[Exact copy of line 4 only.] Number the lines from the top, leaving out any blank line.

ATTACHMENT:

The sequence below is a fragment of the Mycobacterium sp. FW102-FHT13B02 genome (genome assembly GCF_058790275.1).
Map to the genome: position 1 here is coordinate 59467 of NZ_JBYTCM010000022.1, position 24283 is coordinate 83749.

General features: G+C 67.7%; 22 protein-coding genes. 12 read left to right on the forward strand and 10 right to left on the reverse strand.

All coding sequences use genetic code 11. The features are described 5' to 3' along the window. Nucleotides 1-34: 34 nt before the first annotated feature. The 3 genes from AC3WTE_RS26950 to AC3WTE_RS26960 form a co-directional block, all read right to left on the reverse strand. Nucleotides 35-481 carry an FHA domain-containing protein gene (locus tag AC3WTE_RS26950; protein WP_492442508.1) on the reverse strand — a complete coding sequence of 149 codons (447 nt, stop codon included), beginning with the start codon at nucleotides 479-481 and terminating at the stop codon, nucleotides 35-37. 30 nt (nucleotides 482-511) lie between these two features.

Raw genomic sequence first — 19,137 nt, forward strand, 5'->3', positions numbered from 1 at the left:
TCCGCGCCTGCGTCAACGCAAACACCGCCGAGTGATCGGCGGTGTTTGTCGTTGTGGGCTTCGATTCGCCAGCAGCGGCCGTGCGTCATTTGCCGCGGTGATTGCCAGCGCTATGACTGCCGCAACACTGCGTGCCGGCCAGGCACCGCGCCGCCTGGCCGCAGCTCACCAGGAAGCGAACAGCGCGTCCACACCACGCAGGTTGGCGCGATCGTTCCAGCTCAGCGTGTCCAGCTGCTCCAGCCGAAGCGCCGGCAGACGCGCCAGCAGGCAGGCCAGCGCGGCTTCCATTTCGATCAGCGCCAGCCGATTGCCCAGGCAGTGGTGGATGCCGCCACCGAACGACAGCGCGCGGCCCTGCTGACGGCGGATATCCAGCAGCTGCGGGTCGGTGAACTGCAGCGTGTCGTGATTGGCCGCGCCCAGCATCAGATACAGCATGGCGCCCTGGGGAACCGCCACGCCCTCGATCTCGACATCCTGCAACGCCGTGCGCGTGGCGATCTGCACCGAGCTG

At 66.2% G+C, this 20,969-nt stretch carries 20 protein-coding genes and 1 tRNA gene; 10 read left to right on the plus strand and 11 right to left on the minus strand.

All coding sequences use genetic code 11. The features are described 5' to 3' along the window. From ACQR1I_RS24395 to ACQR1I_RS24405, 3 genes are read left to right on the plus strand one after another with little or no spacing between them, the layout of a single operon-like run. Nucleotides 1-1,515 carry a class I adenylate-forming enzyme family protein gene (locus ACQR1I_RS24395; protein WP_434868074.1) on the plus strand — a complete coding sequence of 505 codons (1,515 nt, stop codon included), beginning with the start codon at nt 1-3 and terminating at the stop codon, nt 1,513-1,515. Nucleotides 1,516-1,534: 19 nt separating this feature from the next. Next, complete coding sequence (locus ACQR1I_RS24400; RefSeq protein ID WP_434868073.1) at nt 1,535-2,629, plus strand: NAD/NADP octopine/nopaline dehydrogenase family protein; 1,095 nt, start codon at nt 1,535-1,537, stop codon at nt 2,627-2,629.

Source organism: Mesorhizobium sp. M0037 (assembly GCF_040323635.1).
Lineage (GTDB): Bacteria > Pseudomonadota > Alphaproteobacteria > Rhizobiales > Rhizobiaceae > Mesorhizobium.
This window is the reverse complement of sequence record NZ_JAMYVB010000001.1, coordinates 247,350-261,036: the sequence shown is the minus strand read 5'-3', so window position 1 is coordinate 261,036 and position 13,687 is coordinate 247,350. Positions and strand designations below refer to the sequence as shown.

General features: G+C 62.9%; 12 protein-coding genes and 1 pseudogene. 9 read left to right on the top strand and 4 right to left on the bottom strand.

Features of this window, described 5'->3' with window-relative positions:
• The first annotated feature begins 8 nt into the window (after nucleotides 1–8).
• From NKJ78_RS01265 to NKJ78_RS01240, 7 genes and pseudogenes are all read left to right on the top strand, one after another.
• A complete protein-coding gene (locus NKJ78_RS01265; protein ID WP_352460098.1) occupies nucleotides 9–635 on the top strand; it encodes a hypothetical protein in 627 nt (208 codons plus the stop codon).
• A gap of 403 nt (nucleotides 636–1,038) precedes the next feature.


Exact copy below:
All coding sequences use genetic code 11. The features are described 5' to 3' along the window. Nucleotides 1-34: 34 nt before the first annotated feature. The 3 genes from AC3WTE_RS26950 to AC3WTE_RS26960 form a co-directional block, all read right to left on the reverse strand. Nucleotides 35-481 carry an FHA domain-containing protein gene (locus tag AC3WTE_RS26950; protein WP_492442508.1) on the reverse strand — a complete coding sequence of 149 codons (447 nt, stop codon included), beginning with the start codon at nucleotides 479-481 and terminating at the stop codon, nucleotides 35-37. 30 nt (nucleotides 482-511) lie between these two features.